On Friday morning, a group of protesters invaded Britain's Department for Business, Innovation and Skills and are demanding a meeting with Stephen Green, the new minister for trade. Calling themselves the "Big Society Trade Negotiators," they are concerned that trade negotiations between the EU and Canada, due to start in Brussels on Monday, will dramatically boost Europe's involvement in the Canadian tar sands -- the most destructive project on earth.
Unbeknownst to most U.K. citizens, the EU and Canada are in the midst of negotiating an ambitious free trade deal (the Comprehensive Economic and Trade Agreement, or CETA) that could open up the European market to imports of carbon-intensive tar sands oil for the first time . Perhaps the most controversial aspect of the talks is the plan to allow multinational companies like BP and Shell to sue national governments over social and environmental regulations . This is happening despite the increasingly urgent need for governments to crack down on the destructive and dangerous activities of such companies.
British shareholders, NGOs and campaigners have expressed increasing concern over the involvement of UK banks and oil companies in the highly polluting extraction of "dirty oil" from the tar sands . Emitting three to five times as much CO2 as conventional oil drilling, the tar sands industry is destroying the livelihoods and health of local Indigenous communities and decimating ancient forests and wildlife across an area of Alberta larger than England . The proposed trade deal would increase Europe's involvement in the project and significantly expand the market for this dirty oil.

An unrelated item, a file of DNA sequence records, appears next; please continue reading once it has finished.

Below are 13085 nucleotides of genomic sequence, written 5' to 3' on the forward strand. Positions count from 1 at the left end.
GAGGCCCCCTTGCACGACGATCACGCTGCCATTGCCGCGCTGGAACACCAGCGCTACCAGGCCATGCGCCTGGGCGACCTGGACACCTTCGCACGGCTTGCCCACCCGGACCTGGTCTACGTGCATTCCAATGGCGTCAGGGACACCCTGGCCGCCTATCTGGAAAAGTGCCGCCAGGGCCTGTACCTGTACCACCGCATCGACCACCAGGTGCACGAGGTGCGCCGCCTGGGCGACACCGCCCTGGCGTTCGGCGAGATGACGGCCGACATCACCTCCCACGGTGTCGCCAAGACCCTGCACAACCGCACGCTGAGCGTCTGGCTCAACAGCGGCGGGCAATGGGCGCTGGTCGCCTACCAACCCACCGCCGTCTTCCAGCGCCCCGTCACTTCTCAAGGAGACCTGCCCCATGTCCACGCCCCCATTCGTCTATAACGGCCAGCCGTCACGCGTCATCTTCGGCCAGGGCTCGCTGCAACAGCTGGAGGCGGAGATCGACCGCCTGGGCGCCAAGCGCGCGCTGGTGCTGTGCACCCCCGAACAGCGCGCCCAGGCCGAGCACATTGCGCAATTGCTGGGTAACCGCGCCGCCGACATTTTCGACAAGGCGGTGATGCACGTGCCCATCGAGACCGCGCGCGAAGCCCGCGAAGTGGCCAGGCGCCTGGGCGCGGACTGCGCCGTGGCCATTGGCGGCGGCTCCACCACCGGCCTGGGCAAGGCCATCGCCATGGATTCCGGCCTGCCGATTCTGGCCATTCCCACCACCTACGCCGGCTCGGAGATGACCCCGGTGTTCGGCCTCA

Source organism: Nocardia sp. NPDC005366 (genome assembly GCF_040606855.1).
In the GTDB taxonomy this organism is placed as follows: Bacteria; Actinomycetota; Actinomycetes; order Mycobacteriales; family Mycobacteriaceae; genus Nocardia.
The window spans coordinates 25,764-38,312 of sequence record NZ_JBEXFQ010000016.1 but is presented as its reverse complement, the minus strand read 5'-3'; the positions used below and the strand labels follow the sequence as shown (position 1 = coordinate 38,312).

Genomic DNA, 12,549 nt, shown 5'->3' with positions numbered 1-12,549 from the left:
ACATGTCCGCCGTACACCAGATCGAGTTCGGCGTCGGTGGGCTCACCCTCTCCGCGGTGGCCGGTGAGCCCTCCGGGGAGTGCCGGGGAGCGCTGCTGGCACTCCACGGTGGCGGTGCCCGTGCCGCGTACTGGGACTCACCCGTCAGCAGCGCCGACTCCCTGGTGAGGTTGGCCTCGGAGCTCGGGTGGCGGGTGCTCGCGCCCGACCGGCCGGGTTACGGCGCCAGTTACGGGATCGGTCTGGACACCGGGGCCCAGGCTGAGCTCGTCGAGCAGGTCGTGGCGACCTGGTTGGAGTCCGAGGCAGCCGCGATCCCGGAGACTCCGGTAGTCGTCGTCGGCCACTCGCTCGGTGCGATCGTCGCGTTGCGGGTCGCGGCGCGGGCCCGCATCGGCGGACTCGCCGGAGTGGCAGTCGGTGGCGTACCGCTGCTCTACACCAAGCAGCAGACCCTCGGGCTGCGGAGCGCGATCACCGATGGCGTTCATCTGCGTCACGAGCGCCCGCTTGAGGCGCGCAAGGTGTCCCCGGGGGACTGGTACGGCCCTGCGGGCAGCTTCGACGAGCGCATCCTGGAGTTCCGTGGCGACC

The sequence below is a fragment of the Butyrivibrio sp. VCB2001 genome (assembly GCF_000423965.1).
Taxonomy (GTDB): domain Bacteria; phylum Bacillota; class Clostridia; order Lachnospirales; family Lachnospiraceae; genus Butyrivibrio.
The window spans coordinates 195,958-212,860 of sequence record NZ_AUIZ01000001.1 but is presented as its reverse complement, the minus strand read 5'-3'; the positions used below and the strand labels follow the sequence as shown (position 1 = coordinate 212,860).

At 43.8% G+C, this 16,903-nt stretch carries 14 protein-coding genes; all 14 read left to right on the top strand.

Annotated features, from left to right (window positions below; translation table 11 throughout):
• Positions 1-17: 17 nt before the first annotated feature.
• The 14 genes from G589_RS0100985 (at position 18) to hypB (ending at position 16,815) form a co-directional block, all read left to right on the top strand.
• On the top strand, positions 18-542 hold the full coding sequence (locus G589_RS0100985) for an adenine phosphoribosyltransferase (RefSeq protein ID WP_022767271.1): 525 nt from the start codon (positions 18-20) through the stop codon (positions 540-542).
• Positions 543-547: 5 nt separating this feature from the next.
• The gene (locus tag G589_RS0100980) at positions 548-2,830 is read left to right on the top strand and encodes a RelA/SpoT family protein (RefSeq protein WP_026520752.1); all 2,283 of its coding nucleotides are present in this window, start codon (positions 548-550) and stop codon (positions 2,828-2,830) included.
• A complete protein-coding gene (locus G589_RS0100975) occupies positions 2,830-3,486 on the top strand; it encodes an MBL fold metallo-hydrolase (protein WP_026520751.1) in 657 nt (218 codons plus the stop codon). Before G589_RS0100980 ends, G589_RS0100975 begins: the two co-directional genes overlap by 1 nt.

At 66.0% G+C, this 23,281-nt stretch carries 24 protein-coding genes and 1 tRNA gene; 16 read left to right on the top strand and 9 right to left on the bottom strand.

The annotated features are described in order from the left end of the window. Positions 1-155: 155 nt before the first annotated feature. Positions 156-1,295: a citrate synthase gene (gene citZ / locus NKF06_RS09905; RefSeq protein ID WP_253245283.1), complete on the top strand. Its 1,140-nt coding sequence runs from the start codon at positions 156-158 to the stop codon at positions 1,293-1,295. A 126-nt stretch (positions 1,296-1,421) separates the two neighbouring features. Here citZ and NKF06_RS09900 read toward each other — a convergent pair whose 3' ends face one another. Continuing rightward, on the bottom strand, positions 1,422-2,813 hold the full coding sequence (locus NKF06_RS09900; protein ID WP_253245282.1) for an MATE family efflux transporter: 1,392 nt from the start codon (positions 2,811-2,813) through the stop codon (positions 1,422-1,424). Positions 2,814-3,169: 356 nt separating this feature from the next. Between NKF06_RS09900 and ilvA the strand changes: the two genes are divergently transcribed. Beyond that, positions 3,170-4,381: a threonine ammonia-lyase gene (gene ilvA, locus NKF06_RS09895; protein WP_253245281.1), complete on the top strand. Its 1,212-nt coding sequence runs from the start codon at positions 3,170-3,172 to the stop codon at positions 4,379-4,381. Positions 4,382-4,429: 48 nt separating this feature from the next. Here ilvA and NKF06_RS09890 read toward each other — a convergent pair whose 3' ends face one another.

There will be another protest in Brussels on Monday, Jan. 17 outside the negotiations themselves, involving U.K., European and Canadian groups and Indigenous activists .
Jess Worth from the UK Tar Sands Network said: "Stephen Green has been parachuted in by the coalition government as trade minister. Completely unelected, this former Chair of HSBC was rapidly handed a seat in the Lords and then began his new job on the 1st of January. Given that HSBC is the world's 13th largest investor in the tar sands, we are concerned that he will put the interests of oil companies and the tar sands industry ahead of environmental and social concerns in these, his first major trade negotiations. So the Big Society Trade Negotiators have come to help him make the right decisions."
Emily Coats, also from the UK Tar Sands Network, added "The CETA trade negotiations between Canada and the EU are in full swing, yet most citizens have never heard of them. Climate scientists have warned that further tar sands extraction could lock us into disastrous and unstoppable climate change, but Europe is sleepwalking into major involvement with the project. We're calling for the talks to be put on hold until there can be proper public scrutiny, and the many social, environmental and Indigenous rights problems can be addressed."
 The CETA negotiations are about halfway through and due to be completed towards the end of 2011. The next round of talks will take place in Brussels next week.
 For a full explanation of the problems with CETA, please see "Keep Europe out of the tar sands!", a briefing by Council of Canadians, Indigenous Environmental Network and UK Tar Sands Network, available here.
 The last 18 months have seen a growing number of organisations taking action against British banks and companies with links to the tar sands. Both BP and Shell have faced shareholder resolutions over their tar sands investments, as well as protests at their offices and petrol stations. The Royal Bank of Scotland has also come under fire for being the 7th largest global investor in the industry, using British taxpayers' money, and were targeted by the Camp for Climate Action, who camped for a week in the grounds of their global headquarters in Edinburgh last summer. For more information see:
 For more information on the destructive nature of the tar sands, please see:
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